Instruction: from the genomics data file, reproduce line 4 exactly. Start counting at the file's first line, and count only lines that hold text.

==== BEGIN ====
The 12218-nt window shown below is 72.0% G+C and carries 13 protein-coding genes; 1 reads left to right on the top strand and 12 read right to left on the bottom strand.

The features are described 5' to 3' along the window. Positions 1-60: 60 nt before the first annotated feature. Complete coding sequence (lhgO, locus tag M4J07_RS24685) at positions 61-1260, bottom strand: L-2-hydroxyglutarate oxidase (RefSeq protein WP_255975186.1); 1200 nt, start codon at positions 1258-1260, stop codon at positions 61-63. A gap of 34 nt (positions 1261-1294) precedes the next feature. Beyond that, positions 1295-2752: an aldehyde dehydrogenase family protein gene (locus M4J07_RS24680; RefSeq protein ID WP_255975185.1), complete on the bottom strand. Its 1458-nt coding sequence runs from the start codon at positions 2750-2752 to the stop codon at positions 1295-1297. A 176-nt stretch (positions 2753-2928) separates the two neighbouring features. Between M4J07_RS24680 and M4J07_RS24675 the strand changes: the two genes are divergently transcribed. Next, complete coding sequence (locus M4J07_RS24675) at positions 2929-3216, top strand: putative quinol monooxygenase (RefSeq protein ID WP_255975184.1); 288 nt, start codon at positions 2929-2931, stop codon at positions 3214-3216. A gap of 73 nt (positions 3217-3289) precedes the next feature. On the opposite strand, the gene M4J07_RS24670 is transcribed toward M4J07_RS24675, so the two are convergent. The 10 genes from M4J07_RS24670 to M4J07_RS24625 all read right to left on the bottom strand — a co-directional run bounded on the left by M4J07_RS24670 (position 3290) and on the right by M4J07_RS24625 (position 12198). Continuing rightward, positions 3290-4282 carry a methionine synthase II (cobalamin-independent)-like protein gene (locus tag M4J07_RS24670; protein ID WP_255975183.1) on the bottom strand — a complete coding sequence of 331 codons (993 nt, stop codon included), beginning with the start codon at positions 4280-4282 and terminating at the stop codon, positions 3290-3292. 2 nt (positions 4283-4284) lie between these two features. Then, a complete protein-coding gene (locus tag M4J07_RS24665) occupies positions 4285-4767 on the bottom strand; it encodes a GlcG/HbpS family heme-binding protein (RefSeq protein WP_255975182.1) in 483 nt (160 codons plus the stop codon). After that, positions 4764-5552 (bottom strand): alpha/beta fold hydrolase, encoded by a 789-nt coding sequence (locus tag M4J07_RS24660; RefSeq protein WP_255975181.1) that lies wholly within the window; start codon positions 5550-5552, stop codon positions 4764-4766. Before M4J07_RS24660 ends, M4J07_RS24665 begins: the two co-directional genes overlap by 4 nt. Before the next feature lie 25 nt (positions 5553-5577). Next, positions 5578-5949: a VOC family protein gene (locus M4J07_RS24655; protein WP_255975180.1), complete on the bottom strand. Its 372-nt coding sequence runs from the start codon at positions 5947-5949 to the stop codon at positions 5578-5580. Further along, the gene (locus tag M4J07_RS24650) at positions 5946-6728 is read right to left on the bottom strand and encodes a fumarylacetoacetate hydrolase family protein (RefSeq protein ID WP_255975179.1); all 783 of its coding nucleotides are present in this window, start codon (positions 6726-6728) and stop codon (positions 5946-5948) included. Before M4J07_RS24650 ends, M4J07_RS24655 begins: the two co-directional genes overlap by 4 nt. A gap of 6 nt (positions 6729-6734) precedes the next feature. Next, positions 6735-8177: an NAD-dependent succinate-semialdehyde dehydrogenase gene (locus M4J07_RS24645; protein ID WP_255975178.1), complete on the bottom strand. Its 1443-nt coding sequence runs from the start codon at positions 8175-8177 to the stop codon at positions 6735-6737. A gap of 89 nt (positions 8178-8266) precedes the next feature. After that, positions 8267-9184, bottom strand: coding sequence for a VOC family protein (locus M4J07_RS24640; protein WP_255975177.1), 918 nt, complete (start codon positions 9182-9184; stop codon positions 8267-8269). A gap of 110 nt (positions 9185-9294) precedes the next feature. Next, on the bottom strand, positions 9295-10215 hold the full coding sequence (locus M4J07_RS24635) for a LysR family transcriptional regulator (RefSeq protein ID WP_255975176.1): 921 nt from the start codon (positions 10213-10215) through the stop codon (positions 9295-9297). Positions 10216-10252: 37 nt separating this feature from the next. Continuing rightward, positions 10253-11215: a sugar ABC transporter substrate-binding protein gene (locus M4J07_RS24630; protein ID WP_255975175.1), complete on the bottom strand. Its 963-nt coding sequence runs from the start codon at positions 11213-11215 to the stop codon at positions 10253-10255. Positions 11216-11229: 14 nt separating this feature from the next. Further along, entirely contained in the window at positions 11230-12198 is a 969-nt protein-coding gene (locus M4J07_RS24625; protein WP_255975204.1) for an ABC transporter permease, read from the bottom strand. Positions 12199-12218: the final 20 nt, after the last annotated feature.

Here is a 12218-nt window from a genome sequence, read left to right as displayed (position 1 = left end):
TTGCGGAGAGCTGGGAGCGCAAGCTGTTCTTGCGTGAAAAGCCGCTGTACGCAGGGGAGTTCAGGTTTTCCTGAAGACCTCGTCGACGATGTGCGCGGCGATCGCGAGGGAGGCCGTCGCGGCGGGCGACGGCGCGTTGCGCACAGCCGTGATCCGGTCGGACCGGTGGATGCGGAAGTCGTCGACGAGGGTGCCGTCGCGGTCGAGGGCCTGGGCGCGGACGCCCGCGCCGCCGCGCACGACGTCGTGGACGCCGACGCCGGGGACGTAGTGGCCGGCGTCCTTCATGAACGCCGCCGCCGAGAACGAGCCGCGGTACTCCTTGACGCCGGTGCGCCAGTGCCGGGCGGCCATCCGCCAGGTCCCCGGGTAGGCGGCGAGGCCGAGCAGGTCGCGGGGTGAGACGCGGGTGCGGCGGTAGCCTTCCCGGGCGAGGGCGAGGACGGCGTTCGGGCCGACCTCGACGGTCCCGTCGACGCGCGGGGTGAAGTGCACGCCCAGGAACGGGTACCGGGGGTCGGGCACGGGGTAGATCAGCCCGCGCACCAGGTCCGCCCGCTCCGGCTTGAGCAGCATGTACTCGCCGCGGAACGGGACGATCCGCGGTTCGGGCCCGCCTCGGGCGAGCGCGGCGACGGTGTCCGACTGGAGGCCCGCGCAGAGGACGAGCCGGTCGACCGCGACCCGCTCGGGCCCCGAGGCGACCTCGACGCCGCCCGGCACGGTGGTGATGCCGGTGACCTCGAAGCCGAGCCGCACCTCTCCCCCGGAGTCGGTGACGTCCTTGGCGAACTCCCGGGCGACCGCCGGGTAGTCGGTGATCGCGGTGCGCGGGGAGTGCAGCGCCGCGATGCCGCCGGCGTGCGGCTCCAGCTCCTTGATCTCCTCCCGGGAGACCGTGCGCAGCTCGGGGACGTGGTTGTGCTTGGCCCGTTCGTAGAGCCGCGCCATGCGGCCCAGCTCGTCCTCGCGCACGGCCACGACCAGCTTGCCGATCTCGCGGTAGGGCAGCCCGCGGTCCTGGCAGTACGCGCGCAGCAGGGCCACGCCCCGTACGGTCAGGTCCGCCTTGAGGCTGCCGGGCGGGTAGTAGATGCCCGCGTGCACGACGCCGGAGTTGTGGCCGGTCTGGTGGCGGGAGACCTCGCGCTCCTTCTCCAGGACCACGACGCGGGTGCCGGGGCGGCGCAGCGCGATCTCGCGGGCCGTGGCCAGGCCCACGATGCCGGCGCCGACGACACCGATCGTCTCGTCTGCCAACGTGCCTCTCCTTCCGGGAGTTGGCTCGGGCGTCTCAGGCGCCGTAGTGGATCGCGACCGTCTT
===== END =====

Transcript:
TTGCGGAGAGCTGGGAGCGCAAGCTGTTCTTGCGTGAAAAGCCGCTGTACGCAGGGGAGTTCAGGTTTTCCTGAAGACCTCGTCGACGATGTGCGCGGCGATCGCGAGGGAGGCCGTCGCGGCGGGCGACGGCGCGTTGCGCACAGCCGTGATCCGGTCGGACCGGTGGATGCGGAAGTCGTCGACGAGGGTGCCGTCGCGGTCGAGGGCCTGGGCGCGGACGCCCGCGCCGCCGCGCACGACGTCGTGGACGCCGACGCCGGGGACGTAGTGGCCGGCGTCCTTCATGAACGCCGCCGCCGAGAACGAGCCGCGGTACTCCTTGACGCCGGTGCGCCAGTGCCGGGCGGCCATCCGCCAGGTCCCCGGGTAGGCGGCGAGGCCGAGCAGGTCGCGGGGTGAGACGCGGGTGCGGCGGTAGCCTTCCCGGGCGAGGGCGAGGACGGCGTTCGGGCCGACCTCGACGGTCCCGTCGACGCGCGGGGTGAAGTGCACGCCCAGGAACGGGTACCGGGGGTCGGGCACGGGGTAGATCAGCCCGCGCACCAGGTCCGCCCGCTCCGGCTTGAGCAGCATGTACTCGCCGCGGAACGGGACGATCCGCGGTTCGGGCCCGCCTCGGGCGAGCGCGGCGACGGTGTCCGACTGGAGGCCCGCGCAGAGGACGAGCCGGTCGACCGCGACCCGCTCGGGCCCCGAGGCGACCTCGACGCCGCCCGGCACGGTGGTGATGCCGGTGACCTCGAAGCCGAGCCGCACCTCTCCCCCGGAGTCGGTGACGTCCTTGGCGAACTCCCGGGCGACCGCCGGGTAGTCGGTGATCGCGGTGCGCGGGGAGTGCAGCGCCGCGATGCCGCCGGCGTGCGGCTCCAGCTCCTTGATCTCCTCCCGGGAGACCGTGCGCAGCTCGGGGACGTGGTTGTGCTTGGCCCGTTCGTAGAGCCGCGCCATGCGGCCCAGCTCGTCCTCGCGCACGGCCACGACCAGCTTGCCGATCTCGCGGTAGGGCAGCCCGCGGTCCTGGCAGTACGCGCGCAGCAGGGCCACGCCCCGTACGGTCAGGTCCGCCTTGAGGCTGCCGGGCGGGTAGTAGATGCCCGCGTGCACGACGCCGGAGTTGTGGCCGGTCTGGTGGCGGGAGACCTCGCGCTCCTTCTCCAGGACCACGACGCGGGTGCCGGGGCGGCGCAGCGCGATCTCGCGGGCCGTGGCCAGGCCCACGATGCCGGCGCCGACGACACCGATCGTCTCGTCTGCCAACGTGCCTCTCCTTCCGGGAGTTGGCTCGGGCGTCTCAGGCGCCGTAGTGGATCGCGACCGTCTT